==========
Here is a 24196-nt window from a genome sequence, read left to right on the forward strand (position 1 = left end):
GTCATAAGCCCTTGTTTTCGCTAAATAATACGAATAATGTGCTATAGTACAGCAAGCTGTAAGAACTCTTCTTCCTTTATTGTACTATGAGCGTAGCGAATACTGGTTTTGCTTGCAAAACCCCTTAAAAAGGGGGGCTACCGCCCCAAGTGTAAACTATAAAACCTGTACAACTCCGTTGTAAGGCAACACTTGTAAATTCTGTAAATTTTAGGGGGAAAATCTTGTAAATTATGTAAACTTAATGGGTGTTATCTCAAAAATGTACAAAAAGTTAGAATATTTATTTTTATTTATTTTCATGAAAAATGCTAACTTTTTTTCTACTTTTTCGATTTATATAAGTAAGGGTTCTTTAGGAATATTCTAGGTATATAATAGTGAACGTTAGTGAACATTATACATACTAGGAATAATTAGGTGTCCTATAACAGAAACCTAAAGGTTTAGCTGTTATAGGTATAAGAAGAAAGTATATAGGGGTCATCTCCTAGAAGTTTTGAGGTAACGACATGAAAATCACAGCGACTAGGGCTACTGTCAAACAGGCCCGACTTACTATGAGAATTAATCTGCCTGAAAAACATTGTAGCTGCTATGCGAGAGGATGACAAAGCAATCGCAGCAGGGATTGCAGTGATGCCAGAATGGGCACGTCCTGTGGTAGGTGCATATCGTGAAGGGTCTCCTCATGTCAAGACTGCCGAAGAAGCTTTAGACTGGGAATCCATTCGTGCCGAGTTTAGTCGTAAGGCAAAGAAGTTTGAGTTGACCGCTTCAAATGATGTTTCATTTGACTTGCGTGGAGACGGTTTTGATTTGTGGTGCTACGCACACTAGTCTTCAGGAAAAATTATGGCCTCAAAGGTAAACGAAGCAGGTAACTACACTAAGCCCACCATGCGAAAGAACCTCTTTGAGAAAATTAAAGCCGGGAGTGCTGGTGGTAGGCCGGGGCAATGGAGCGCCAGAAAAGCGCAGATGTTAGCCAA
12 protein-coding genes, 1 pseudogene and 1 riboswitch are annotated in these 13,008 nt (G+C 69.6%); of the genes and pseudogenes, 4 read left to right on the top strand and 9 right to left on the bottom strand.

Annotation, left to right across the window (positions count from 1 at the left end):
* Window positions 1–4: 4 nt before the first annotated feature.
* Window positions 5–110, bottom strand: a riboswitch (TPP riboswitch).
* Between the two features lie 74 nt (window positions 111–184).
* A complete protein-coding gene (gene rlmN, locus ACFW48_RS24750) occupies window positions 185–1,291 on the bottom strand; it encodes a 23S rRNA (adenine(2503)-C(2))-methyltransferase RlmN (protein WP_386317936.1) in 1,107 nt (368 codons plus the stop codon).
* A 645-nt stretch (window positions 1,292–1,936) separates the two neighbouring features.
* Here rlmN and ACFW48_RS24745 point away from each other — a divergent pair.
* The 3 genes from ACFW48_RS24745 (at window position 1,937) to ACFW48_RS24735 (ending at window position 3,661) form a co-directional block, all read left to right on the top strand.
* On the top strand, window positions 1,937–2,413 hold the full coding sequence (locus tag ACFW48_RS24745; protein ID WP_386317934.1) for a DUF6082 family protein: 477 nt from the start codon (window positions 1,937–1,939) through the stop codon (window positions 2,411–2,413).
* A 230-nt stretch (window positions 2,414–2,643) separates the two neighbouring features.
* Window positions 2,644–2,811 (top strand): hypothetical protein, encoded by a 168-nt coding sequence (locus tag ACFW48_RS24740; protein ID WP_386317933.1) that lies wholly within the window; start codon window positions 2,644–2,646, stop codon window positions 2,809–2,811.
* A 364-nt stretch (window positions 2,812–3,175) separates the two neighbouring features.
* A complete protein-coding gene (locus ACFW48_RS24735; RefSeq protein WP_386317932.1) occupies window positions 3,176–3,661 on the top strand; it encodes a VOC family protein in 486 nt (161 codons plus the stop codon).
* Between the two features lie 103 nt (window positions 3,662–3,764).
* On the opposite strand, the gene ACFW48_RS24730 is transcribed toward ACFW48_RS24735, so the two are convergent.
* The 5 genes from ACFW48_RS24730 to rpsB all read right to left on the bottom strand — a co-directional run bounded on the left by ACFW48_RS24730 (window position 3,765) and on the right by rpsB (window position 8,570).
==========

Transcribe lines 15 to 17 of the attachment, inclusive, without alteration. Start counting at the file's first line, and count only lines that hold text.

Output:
* A 364-nt stretch (window positions 2,812–3,175) separates the two neighbouring features.
* A complete protein-coding gene (locus ACFW48_RS24735; RefSeq protein WP_386317932.1) occupies window positions 3,176–3,661 on the top strand; it encodes a VOC family protein in 486 nt (161 codons plus the stop codon).
* Between the two features lie 103 nt (window positions 3,662–3,764).